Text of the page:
The State Opera was built in Renaissance style in 1886-87 as a copy of the Vienna Opera House. It was a German theatre showing German operas and operettas on stage. It was seriously damaged during the bombing of Prague in 1945. In 1950 it was reconstructed. This is Prague culture based mainly on operas and ballets. You read more about the venue and event program on my State Opera page.
The Prague Laterna Magika theatre (also called the New Stage) was created through successful combination of theatre genres with audiovisual techniques including blacklight. The first performance took place at the Brussels World Fair in 1958. Located next to the National Theatre. You can read more about the venue and event program on my Laterna Magika Theatre page.
Ta Fantastika Black Light Theatre was established in 1989 thanks to a chance meeting between Petr Kratochvil, who had just returned home after ten years in the USA, and Pavel Marek, whose Pan Optikum black light theatre company had been active in Prague since 1983. The new Prague theatre was immediately successful in the former Czechoslovakia and later the Czech Republic. In 1993 it obtained a permanent building in Prague, in the Unitaria Palace in Karlova Street.
Opera, Ballet and Dance FAQ
A few questions answered:
Q1. Why is it that I search for State Opera and it keeps giving me options for National Theatre?
A1. State Opera, Estates and Laterna Magika all come under the auspices of the Narodni Divadlo (National Theatre) state company.
Q2. Can I get tickets posted to me before I come to Prague?
A2. Some ticket providers do offer postage within CZ but not outside. Companies like Via Musica allow you to print your own ticket at home or collect from their office when you get here.
Q3. What’s the dress code?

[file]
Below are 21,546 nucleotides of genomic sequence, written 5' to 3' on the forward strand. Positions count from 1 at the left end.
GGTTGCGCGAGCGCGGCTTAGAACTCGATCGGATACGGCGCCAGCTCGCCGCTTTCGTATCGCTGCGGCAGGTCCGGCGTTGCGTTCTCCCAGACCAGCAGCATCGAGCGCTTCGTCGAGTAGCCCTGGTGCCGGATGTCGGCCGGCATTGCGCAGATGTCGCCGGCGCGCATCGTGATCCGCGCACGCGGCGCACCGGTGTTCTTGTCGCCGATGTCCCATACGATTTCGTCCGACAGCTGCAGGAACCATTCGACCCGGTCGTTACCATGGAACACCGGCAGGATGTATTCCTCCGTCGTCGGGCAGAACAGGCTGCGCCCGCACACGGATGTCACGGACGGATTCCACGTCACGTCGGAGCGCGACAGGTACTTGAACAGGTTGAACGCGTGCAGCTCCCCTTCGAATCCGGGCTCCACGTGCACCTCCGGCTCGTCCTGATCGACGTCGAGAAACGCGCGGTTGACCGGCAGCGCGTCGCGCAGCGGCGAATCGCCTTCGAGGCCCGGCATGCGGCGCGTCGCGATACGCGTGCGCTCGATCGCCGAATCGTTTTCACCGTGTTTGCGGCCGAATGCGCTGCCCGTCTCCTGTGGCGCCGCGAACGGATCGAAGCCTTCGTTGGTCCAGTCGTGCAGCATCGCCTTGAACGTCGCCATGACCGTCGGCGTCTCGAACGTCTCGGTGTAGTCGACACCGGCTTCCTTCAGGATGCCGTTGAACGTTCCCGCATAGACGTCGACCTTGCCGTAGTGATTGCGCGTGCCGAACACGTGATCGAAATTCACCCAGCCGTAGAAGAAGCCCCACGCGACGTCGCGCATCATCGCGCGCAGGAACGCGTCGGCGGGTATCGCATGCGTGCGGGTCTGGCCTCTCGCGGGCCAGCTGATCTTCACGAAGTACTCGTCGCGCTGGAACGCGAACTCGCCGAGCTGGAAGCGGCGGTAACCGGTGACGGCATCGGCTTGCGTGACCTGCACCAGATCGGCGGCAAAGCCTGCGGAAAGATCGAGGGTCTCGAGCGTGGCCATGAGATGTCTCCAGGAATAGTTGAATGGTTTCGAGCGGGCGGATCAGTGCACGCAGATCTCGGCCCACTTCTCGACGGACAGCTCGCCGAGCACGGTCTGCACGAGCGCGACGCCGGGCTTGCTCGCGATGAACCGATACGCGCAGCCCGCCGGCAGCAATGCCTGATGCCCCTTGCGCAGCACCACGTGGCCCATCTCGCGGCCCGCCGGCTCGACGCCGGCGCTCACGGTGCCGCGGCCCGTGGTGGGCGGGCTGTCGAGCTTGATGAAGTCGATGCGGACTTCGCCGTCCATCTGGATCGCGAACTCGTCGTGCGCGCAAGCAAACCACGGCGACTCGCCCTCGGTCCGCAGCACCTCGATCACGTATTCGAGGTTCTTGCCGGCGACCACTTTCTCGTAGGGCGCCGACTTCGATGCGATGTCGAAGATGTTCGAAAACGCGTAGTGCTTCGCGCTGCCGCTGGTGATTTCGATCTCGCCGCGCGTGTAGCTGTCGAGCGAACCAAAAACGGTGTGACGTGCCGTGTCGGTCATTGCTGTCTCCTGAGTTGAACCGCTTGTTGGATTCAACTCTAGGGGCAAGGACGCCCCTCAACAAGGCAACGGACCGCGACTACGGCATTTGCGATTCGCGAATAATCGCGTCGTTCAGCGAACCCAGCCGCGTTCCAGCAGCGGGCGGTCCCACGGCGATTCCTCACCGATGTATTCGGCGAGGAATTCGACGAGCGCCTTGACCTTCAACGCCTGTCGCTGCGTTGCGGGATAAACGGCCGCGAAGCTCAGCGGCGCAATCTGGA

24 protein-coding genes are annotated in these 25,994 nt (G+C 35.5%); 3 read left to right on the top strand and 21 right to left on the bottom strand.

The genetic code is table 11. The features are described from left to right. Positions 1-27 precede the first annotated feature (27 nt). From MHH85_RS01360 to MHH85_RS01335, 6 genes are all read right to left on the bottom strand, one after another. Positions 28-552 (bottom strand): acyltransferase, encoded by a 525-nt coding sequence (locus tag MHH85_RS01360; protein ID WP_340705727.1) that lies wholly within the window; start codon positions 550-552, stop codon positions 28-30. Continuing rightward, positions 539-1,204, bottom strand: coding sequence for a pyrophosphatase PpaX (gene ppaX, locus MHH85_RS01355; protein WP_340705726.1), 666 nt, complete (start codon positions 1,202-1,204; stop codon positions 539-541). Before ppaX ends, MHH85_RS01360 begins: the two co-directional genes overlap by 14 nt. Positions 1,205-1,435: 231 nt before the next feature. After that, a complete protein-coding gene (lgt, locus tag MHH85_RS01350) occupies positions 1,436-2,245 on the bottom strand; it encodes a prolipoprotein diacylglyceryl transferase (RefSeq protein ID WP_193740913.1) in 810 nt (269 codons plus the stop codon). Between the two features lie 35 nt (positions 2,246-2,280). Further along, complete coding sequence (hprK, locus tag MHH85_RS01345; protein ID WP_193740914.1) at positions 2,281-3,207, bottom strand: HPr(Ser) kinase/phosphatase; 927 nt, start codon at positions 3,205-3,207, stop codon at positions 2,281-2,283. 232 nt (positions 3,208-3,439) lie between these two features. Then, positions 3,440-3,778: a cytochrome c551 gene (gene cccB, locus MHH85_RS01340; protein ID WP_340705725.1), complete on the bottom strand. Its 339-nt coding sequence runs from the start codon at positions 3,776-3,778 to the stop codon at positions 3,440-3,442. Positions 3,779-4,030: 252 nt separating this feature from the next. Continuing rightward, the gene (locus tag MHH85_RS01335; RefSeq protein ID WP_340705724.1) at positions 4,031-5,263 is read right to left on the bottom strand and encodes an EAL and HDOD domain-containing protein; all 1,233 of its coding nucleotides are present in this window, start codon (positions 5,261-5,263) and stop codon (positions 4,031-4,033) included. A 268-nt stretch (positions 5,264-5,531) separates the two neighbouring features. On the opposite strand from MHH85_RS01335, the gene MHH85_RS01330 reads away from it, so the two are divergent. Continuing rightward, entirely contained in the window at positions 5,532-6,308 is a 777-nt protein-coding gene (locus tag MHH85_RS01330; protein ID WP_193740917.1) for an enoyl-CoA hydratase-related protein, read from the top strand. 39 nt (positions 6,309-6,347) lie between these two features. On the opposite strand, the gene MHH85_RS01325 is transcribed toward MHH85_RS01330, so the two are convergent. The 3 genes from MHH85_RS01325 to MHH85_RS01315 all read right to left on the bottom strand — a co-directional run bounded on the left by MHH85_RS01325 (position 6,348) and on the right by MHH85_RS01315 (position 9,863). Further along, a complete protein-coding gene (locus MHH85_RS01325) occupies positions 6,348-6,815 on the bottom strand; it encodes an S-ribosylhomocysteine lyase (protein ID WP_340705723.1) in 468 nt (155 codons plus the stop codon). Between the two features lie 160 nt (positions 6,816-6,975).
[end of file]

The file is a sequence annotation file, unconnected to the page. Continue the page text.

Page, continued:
A3. In general all the major theatres that do opera and ballet require smart attire. No Jeans, no loud t-shirts and no trainers. For Premieres and basically anything in October/November even black tie would not look out of place. Men are guaranteed entry with jacket and tie. Women seem to be able to wear what they want.
Q4. Are operas and ballets in English?
A4. Ballets are dance based, not language based. Operas are performed in their original language so that’s generally Italian, French and German but most productions (all listed on my theatre pages) have a screen with English subtitles.
Q5. How do I get a specific seat in a theatre?
A5. The booking agent will generally have a seating plan with defined areas like “stalls”, “Balcony”, “boxes” etc. You select an area but usually cannot select a specific seat number as seats are assigned as booked. If you are travelling with a group, email the booking agent direct and they’ll arrange a block booking with the theatre.
Q6. How can I see what’s on during my stay?
A6. The next 11 days of events at the big four venues are all covered at http://www.narodni-divadlo.cz/en. Scroll to the base of the page and click the “Next Months” tab. Or simply check Operas for the next 4 months to see what is on where (and buy tickets).
Q7. Is the National Theatre and Laterna Magika the same place?
A7. Technically they are on the same plot of land but performance wise they are separated into different buildings with separate productions. Think of the National as “Classic” and Laterna Magika as “Modern”.